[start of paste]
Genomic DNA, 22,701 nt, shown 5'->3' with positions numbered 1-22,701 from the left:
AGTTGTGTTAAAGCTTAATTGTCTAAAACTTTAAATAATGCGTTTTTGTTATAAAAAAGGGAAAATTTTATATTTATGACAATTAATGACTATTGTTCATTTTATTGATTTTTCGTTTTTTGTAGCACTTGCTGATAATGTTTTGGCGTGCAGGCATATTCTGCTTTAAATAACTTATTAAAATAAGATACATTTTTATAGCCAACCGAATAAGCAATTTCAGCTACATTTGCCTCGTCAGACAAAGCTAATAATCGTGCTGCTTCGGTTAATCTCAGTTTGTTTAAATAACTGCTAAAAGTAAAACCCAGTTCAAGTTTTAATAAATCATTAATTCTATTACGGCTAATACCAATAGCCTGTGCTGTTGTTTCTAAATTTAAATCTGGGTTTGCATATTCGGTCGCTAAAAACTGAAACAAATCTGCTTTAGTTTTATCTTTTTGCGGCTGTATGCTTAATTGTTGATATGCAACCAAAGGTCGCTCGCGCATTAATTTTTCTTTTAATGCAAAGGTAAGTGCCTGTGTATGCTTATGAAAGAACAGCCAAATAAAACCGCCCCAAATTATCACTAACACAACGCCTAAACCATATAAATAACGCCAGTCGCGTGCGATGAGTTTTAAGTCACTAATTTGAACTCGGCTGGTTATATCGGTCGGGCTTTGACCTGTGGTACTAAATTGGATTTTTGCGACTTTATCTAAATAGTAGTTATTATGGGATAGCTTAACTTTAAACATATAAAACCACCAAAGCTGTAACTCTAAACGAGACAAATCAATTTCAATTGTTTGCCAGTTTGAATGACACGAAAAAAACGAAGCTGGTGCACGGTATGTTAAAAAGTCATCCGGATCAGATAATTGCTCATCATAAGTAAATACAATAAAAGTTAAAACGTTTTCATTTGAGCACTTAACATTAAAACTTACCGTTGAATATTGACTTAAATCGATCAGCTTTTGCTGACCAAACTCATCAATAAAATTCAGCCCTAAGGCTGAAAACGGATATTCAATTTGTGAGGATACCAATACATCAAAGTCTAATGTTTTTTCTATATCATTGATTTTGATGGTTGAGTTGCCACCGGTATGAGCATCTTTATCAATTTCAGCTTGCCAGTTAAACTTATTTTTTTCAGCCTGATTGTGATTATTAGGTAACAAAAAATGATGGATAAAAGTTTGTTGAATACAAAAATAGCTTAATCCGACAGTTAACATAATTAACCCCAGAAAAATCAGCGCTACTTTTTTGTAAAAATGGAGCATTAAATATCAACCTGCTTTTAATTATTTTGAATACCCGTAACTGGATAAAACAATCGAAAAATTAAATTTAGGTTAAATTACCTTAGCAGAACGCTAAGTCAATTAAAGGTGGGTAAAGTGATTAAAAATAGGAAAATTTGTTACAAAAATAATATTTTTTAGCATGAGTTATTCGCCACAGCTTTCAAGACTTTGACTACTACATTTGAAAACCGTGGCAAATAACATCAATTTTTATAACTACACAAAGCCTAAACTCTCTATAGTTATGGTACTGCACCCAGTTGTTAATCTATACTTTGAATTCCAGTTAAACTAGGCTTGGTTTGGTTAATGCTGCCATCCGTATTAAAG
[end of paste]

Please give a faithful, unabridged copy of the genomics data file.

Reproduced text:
Genomic DNA, 22,701 nt, shown 5'->3' with positions numbered 1-22,701 from the left:
AGTTGTGTTAAAGCTTAATTGTCTAAAACTTTAAATAATGCGTTTTTGTTATAAAAAAGGGAAAATTTTATATTTATGACAATTAATGACTATTGTTCATTTTATTGATTTTTCGTTTTTTGTAGCACTTGCTGATAATGTTTTGGCGTGCAGGCATATTCTGCTTTAAATAACTTATTAAAATAAGATACATTTTTATAGCCAACCGAATAAGCAATTTCAGCTACATTTGCCTCGTCAGACAAAGCTAATAATCGTGCTGCTTCGGTTAATCTCAGTTTGTTTAAATAACTGCTAAAAGTAAAACCCAGTTCAAGTTTTAATAAATCATTAATTCTATTACGGCTAATACCAATAGCCTGTGCTGTTGTTTCTAAATTTAAATCTGGGTTTGCATATTCGGTCGCTAAAAACTGAAACAAATCTGCTTTAGTTTTATCTTTTTGCGGCTGTATGCTTAATTGTTGATATGCAACCAAAGGTCGCTCGCGCATTAATTTTTCTTTTAATGCAAAGGTAAGTGCCTGTGTATGCTTATGAAAGAACAGCCAAATAAAACCGCCCCAAATTATCACTAACACAACGCCTAAACCATATAAATAACGCCAGTCGCGTGCGATGAGTTTTAAGTCACTAATTTGAACTCGGCTGGTTATATCGGTCGGGCTTTGACCTGTGGTACTAAATTGGATTTTTGCGACTTTATCTAAATAGTAGTTATTATGGGATAGCTTAACTTTAAACATATAAAACCACCAAAGCTGTAACTCTAAACGAGACAAATCAATTTCAATTGTTTGCCAGTTTGAATGACACGAAAAAAACGAAGCTGGTGCACGGTATGTTAAAAAGTCATCCGGATCAGATAATTGCTCATCATAAGTAAATACAATAAAAGTTAAAACGTTTTCATTTGAGCACTTAACATTAAAACTTACCGTTGAATATTGACTTAAATCGATCAGCTTTTGCTGACCAAACTCATCAATAAAATTCAGCCCTAAGGCTGAAAACGGATATTCAATTTGTGAGGATACCAATACATCAAAGTCTAATGTTTTTTCTATATCATTGATTTTGATGGTTGAGTTGCCACCGGTATGAGCATCTTTATCAATTTCAGCTTGCCAGTTAAACTTATTTTTTTCAGCCTGATTGTGATTATTAGGTAACAAAAAATGATGGATAAAAGTTTGTTGAATACAAAAATAGCTTAATCCGACAGTTAACATAATTAACCCCAGAAAAATCAGCGCTACTTTTTTGTAAAAATGGAGCATTAAATATCAACCTGCTTTTAATTATTTTGAATACCCGTAACTGGATAAAACAATCGAAAAATTAAATTTAGGTTAAATTACCTTAGCAGAACGCTAAGTCAATTAAAGGTGGGTAAAGTGATTAAAAATAGGAAAATTTGTTACAAAAATAATATTTTTTAGCATGAGTTATTCGCCACAGCTTTCAAGACTTTGACTACTACATTTGAAAACCGTGGCAAATAACATCAATTTTTATAACTACACAAAGCCTAAACTCTCTATAGTTATGGTACTGCACCCAGTTGTTAATCTATACTTTGAATTCCAGTTAAACTAGGCTTGGTTTGGTTAATGCTGCCATCCGTATTAAAG